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Dare I say How Lucky We Are?

I'm sure that pointing out how lucky we are isn't going to be a popular statement a year into a difficult pandemic. However, I think it's helpful for us to consider experiences of the past and how our lives have benefited from the advances in science and technology. The Spanish Flu, a misnomer for sure since it didn't originate in Spain, basically occurred over a 2- year span from 1918-1920. It infected about a third of the world's population at the time, with a higher than expected death rate for younger people. There were no vaccines, no antiviral medications, or antibiotics to treat secondary bacterial infections. The best that could be offered to most of those who suffered from the virus was an Aspirin and a cool cloth on the forehead.(1)

Think about polio. My 82-year-old mother still remembers outbreaks in her town. She remembers that some families were put into quarantine, that some people were left permanently paralyzed and some of them died. There were outbreaks intermittently throughout the world for as long as history has been recorded, but the first documented epidemic in the US was in 1894. Interestingly, countries with higher standards of living, e.g. better hygiene, experienced waves of epidemics of polio throughout the first part of the 20th century. It's theorized that prior to better hygiene, exposure happened most often in infancy through contaminated water, a time when infant's immune systems and mother's antibodies resulted in mild illness. Polio was recognized as a contagious virus in 1905. It would take close to fifty more years for science to advance to the point where a vaccine was developed and offered to the general public. (2)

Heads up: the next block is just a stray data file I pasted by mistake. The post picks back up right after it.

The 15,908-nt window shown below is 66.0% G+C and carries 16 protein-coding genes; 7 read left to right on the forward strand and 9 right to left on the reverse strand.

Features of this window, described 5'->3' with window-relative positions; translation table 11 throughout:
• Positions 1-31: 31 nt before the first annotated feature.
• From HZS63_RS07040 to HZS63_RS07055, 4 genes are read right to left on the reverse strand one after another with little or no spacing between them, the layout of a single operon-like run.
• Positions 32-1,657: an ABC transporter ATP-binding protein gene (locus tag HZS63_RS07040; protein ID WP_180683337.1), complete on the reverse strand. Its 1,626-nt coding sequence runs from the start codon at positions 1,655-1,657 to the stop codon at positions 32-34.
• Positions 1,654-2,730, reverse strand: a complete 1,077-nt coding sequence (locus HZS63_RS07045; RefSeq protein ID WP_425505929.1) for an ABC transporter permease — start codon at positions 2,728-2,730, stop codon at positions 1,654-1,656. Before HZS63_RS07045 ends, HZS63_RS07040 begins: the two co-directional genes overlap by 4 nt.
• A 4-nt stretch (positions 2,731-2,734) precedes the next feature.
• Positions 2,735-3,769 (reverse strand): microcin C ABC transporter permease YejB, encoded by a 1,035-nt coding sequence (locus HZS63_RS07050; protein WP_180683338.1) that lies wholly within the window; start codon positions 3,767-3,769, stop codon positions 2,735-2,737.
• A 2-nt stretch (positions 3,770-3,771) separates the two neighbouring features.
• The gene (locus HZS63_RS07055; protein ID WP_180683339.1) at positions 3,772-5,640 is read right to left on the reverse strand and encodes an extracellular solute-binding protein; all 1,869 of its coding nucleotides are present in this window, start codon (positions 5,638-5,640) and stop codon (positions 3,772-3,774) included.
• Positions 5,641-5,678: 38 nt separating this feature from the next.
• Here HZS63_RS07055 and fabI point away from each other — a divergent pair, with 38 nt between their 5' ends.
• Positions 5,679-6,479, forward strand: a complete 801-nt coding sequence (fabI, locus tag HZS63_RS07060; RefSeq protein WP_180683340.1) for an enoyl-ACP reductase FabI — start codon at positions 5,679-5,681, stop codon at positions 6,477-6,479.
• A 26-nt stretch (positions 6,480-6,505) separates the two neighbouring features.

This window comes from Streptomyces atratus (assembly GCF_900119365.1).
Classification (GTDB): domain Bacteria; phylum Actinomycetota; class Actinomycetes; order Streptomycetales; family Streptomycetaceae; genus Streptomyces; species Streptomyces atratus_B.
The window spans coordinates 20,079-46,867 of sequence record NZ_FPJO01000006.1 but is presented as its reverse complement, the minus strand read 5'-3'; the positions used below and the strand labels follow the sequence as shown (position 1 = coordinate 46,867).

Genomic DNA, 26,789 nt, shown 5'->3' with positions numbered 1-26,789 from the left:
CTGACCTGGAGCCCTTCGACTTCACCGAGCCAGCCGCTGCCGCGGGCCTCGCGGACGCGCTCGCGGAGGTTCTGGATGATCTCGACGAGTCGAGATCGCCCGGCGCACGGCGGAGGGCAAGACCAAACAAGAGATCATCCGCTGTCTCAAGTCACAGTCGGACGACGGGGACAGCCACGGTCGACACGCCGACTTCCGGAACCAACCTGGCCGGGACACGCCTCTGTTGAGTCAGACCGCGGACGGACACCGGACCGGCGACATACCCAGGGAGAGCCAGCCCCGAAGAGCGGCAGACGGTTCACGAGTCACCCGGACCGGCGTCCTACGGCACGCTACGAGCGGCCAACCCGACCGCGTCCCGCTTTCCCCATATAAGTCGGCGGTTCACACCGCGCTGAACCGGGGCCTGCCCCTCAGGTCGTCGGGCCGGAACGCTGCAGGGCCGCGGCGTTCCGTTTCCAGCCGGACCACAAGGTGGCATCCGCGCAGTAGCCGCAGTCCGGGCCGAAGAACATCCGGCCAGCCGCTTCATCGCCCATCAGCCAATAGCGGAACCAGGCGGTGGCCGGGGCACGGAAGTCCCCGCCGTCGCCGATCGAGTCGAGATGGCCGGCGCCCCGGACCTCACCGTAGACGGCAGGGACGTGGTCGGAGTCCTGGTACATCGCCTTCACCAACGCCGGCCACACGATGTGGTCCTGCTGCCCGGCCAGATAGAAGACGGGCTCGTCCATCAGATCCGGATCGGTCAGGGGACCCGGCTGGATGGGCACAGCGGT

OK...I'm not blind to the impact that COVID 19 has had on our mental health, families, work and social life. However, we've had communication technology that has made this time much more bearable than it would have been even a decade prior and here we are receiving vaccines in less than a year!

I also can't help thinking of how the work of NPs has been highlighted in the pandemic. A good example is how technological changes have made it much easier to deliver health care online and many NPs I know now work in telehealth. NPs have been showing their worth in every area of health care. I'm so proud to be an NP! Seeing NPs in action is one of the reasons that the Nurse Practitioner Open Journal was created. We're receiving articles about NP practice and case studies related to NP work that have already been sent for review. We're eagerly anticipating our first publication. I know you have a story to tell! Why not check out our author guidelines and think about sharing it?

Stay safe!




Nurse Practitioner Open Journal



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